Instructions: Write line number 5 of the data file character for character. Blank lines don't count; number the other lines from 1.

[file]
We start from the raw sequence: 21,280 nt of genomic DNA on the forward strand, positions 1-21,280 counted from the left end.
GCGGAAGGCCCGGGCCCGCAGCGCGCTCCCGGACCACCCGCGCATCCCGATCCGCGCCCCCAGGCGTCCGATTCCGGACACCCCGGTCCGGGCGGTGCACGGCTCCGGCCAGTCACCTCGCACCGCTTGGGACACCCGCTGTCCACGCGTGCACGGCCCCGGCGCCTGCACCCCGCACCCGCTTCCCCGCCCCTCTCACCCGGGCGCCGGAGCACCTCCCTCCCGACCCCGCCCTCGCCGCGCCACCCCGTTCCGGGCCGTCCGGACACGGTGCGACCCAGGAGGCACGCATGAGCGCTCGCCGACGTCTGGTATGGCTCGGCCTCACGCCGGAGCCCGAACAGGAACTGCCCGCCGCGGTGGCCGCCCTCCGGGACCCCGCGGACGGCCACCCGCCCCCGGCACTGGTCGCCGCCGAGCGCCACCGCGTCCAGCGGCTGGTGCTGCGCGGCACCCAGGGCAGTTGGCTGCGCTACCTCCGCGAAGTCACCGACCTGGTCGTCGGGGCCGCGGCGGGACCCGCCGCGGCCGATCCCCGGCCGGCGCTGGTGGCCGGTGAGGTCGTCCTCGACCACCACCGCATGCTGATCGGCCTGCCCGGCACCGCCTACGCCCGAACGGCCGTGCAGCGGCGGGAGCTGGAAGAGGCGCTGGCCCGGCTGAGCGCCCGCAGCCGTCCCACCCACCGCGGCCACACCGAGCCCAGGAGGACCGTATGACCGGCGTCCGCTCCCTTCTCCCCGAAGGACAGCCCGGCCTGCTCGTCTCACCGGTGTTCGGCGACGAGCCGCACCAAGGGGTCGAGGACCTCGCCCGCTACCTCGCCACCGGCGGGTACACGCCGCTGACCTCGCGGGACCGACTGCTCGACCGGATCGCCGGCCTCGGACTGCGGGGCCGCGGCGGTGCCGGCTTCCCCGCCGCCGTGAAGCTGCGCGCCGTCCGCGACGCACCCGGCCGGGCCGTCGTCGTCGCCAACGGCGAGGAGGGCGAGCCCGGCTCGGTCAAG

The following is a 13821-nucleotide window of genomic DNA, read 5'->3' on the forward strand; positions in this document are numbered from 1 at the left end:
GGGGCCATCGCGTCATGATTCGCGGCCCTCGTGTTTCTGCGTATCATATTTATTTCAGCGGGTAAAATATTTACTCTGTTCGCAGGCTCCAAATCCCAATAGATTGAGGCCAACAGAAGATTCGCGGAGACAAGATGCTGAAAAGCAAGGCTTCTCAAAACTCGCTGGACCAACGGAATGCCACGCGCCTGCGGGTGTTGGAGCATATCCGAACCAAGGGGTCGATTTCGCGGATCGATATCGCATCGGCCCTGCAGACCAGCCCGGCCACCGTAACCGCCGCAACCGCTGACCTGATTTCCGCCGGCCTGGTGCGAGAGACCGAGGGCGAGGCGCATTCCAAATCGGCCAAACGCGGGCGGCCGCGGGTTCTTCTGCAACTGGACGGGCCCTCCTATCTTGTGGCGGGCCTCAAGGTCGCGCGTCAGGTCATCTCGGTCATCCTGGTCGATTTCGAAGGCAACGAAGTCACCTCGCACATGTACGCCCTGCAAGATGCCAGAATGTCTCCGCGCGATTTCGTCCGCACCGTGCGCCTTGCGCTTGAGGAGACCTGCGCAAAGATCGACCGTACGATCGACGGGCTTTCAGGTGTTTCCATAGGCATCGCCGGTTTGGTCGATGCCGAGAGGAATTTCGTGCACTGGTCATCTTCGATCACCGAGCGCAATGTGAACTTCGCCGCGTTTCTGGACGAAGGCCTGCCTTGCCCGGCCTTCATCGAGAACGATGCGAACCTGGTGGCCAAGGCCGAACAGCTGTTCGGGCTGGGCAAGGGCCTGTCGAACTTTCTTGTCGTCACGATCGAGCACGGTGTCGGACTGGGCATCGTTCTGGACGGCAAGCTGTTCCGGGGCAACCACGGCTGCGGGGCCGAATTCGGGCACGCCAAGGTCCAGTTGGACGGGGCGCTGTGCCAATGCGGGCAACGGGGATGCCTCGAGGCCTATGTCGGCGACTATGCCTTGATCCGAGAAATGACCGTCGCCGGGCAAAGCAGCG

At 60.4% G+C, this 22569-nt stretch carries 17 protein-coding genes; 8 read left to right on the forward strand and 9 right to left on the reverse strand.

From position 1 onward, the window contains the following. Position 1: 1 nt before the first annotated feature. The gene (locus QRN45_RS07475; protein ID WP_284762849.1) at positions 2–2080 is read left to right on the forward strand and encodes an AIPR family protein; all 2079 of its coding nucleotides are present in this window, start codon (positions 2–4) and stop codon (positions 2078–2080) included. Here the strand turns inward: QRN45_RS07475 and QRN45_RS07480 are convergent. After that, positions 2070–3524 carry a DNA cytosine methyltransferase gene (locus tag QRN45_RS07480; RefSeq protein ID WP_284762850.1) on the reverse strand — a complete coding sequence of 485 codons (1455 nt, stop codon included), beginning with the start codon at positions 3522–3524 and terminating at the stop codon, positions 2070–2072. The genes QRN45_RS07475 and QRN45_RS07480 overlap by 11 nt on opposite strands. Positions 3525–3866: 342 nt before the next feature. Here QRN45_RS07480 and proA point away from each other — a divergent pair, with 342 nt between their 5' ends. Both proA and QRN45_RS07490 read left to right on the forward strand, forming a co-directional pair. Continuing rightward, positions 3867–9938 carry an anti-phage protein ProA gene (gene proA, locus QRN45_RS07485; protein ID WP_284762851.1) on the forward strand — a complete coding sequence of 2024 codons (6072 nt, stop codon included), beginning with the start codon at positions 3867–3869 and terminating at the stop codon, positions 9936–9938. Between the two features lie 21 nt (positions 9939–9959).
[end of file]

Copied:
At 60.4% G+C, this 22569-nt stretch carries 17 protein-coding genes; 8 read left to right on the forward strand and 9 right to left on the reverse strand.